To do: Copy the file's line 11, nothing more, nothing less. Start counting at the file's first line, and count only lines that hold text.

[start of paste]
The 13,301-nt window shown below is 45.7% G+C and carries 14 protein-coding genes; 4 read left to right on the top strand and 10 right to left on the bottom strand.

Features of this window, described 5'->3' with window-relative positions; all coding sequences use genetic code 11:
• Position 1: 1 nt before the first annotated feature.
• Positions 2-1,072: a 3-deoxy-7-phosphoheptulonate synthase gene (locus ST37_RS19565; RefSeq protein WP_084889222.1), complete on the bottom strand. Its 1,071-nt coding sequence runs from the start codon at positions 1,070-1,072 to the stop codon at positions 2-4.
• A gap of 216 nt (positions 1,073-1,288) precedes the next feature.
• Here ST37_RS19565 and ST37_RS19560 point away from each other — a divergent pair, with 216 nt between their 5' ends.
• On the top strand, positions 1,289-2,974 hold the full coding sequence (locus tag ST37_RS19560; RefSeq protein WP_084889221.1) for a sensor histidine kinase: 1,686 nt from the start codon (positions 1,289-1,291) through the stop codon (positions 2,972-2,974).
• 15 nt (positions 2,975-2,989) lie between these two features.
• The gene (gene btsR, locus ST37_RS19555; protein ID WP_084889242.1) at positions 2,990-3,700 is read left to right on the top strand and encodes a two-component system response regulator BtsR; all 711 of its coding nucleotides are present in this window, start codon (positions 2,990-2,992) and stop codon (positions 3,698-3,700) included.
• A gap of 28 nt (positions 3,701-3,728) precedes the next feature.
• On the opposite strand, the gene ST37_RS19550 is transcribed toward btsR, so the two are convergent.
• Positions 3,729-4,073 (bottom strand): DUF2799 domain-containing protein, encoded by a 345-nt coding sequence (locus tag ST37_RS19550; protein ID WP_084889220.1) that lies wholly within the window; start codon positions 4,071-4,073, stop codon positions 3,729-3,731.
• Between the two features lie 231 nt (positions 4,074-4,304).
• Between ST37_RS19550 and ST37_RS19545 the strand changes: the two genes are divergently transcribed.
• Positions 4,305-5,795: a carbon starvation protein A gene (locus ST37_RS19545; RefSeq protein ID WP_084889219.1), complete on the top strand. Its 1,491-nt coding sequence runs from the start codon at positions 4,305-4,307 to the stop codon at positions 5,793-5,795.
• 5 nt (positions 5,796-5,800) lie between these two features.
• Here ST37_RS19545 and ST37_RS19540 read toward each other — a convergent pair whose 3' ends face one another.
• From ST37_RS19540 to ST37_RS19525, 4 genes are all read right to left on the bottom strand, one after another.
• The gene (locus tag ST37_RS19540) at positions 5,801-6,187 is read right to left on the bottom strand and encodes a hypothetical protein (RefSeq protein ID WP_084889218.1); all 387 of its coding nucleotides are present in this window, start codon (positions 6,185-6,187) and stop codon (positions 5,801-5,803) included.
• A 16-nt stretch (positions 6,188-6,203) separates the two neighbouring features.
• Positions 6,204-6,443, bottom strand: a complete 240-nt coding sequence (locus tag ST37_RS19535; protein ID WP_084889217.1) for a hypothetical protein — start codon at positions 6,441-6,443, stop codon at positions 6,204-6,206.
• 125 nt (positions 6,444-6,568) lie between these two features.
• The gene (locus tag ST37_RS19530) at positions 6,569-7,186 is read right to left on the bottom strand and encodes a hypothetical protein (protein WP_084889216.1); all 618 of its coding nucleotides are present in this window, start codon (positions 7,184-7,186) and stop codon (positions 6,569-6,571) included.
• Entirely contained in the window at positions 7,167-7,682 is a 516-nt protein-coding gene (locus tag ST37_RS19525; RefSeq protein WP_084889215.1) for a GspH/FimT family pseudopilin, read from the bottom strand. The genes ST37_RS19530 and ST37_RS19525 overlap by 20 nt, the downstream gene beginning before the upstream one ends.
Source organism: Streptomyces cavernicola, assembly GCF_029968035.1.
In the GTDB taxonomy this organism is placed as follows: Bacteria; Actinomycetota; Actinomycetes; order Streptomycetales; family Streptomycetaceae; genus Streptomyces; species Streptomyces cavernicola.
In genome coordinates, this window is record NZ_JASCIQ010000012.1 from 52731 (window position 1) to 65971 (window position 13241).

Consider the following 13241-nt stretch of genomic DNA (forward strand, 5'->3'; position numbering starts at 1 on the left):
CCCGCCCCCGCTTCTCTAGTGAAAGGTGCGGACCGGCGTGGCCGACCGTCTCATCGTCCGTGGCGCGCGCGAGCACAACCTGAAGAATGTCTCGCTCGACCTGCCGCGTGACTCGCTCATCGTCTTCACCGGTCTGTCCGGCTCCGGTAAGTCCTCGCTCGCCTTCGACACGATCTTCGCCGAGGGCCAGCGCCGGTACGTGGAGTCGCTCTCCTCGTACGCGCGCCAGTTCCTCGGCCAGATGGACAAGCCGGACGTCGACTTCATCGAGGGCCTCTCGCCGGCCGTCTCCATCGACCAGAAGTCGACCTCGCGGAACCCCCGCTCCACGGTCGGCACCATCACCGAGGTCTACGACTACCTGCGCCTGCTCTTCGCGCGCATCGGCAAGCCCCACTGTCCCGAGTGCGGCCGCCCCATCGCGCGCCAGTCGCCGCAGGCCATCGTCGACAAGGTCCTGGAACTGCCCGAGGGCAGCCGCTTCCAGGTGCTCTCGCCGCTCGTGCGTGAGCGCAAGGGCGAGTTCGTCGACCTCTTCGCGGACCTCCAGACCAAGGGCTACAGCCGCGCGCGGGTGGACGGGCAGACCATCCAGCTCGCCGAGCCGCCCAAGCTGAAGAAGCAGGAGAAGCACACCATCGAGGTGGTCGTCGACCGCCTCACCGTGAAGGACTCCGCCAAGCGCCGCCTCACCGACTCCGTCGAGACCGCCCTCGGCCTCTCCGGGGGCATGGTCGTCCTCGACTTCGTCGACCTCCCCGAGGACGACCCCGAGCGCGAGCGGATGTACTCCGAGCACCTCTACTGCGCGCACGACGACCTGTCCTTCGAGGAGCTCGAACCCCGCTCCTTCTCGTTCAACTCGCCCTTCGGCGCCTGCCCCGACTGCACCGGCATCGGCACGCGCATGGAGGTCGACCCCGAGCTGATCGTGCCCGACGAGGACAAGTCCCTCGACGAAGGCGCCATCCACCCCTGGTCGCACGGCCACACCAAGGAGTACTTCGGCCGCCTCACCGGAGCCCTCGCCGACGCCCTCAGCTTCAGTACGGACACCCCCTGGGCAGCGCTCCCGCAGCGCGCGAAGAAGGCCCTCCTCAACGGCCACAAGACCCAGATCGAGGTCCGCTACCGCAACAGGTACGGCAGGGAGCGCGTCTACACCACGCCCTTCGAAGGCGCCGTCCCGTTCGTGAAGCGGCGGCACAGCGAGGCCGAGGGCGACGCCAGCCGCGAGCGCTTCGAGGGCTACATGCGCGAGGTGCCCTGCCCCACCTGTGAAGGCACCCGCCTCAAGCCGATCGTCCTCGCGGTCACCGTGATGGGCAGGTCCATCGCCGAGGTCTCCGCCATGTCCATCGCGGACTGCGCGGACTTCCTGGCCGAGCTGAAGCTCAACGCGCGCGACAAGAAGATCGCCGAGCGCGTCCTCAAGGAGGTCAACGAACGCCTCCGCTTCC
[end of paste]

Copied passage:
• On the opposite strand, the gene ST37_RS19550 is transcribed toward btsR, so the two are convergent.